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detroit’s brush park

One place I’ve been meaning to get to — not only to survey for birds but just from my interest in Detroit history — is the neighborhood in midtown called Brush Park. Brush Park was once one of Detroit’s most exclusive and wealthy neighborhoods. Revival plans have faltered, and the majority of the Victorian mansions crumbled and decayed. Finally, this area is undergoing restoration and revitalization.

Kingfisher and I made straight for one of Brush Park’s most famous residences, the William Livingstone mansion. It was one of Albert Kahn’s first designs, and was built in 1893. It originally stood a few blocks away, and was moved around 1990 to its present location, having been saved from demolition by preservationists. Unfortunately, the site was not well prepared, and the structure began to slouch.  This process has accelerated the last few years, and it’s now known locally as “Old Slumpy.” The anticipated date of its complete collapse is the basis of many betting pools. A few months ago, the facade fell off.  The end can’t be far away, so we were anxious to see it.


By the way, we confirmed Chimney Swifts nesting in the chimney. Old Slumpy has residents after all! It’s well worth checking out these links for additional info and pictures:

There are not many houses per block in Brush Park.  Two blocks over was this monstrosity of an apartment house, complete with turrets. Most of the windows as well as the front door were open to whom or whatever might need or want shelter. A number of people have told me Turkey Vultures nest in some of these abandoned buildings, but vultures have an aversion to human disturbance, so I’d guess they prefer taller structures that are more securely boarded up than this one.

Things were a bit better a block or so away. Below is a beautifully restored mansion at 291 Edmund Place (check it out on Google Earth to get a feel for the ‘hood). Built in 1882, it’s now four condos, ranging in price from (sit down), $239,000 to $395,000.


We were told by a homeowner nearby that it takes about a half million to renovate these structures, but please, the price of these condos is a bit ahead of the rest of the area.  Here is 291 Edmund Place in context with its closest neighbors:


Note the tree-fronted place three doors down. It’s a real fixer-upper:


And the view from your front window is…expansive. Although you can see General Motors headquarters at the RenCen, and Ford Field, home of the Detroit Lions. To the left are some new developments as well. And there are pheasants crowing from these lots, too!


We ended up with a few more surprising birds: a Cooper’s Hawk being pursued by an American Kestrel, and two different Gray Catbirds defending their territories.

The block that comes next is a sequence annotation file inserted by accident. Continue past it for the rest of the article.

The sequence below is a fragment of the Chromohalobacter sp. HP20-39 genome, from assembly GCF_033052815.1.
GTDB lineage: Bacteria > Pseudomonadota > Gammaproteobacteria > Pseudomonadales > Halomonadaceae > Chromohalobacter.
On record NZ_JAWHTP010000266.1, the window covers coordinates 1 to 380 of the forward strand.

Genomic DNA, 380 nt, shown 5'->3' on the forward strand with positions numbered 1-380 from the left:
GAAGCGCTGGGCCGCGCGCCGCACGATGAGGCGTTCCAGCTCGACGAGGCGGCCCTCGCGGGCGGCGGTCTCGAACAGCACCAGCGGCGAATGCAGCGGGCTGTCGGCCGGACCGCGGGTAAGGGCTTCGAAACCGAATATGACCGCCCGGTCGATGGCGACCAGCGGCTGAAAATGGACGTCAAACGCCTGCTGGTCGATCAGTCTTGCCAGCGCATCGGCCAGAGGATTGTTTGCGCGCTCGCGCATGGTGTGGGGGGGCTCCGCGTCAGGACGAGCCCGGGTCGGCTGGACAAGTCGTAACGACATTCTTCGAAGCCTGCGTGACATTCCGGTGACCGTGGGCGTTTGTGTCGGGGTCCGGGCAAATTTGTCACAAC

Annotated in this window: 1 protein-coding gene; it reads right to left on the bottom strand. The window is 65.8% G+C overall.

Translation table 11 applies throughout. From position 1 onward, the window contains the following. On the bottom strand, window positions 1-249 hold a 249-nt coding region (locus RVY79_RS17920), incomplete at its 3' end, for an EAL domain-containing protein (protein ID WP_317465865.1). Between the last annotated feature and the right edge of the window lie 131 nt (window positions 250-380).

However, we actually spent most of our day in a different area of the city where we explored some rough areas, including a cemetery with the sign on the left. It’s adjacent to another one of Detroit’s spectacular ruins, the abandoned Packard Motor Car plant (also designed by Albert Kahn).  It was the last really under-surveyed section of the city we needed to visit, and we picked up over 20 species. Not bad for a place where we didn’t feel comfortable leaving the vicinity of the car.

Overall, a culturally interesting and biologically satisfying day of field work in the urban jungle.


Filed in Urban issues

Comments on this entry are closed.

  • John June 30, 2007, 10:01 pm

    It's sad to see a beautiful building in such a state of disrepair. I wonder if Slumpy will collapse or be demolished first.

  • Nuthatch June 30, 2007, 10:20 pm

    I think it has historical status, and therefore can't be demolished. It will either fall down on its own, or get purchased by a developer who will restore the shell and re-do the interior. Believe it or not, there is a building a few blocks away that was in worse shape that is being renovated in this manner. Slumpy's worst problem, I think, is that it was moved and therefore the foundation may be crap.

  • Jess July 2, 2007, 10:34 am

    I love, love, love your "urban decay" posts. Detroit is fascinating to me — you should give me a tour someday!

  • Nuthatch July 2, 2007, 4:41 pm

    I'd love to, c'mon over!

  • Aydin July 4, 2007, 11:27 am

    The cemetery must be full of carjacking undead people.

  • dtownie August 1, 2007, 10:16 pm

    It's too late to see Slumpy and many other Detroit gems. The fall of Slumpy was actually miraculously caught on film: http://www.youtube.com/watch?v=3p7G4hpvUn4

    It's a shame it couldn't be saved and we all lose when this type of thing is allowed to happen under our watch. Who cares, it's just our history, right?

  • Nuthatch August 2, 2007, 8:18 am

    Slumpy is still standing, that video was the facade falling off. As I mentioned, it's my understanding the Ransom Gillis house was in worse shape, but is being restored, so there is hope, as I've tried to convey here.

    Although I do not live in the city of Detroit, I am a member of the Detroit Historical Society, donate money to individual projects such as those helping to restore Fort Wayne, and do what I can to raise awareness of these treasures to suburbanites who may not know about them. I'm not sure if you were being sarcastic or what, but I'm not just somebody who takes pictures and thinks "oh, that's too bad." I try to do what I can.

  • dtownie August 5, 2007, 12:31 am

    Pure sarcasm there, but not at you or anyone in particular but rather the general population, anyone who should be affected by the less than 250 years of history this country has recorded. It is impressive to me that you do help out in those ways in which you do and that makes at least two among those on this thread who donate to preservation groups in Metro Detroit. I wish the amounts were enough that no more of Brush Park would be lost than already has. Sorry for the misunderstanding. :)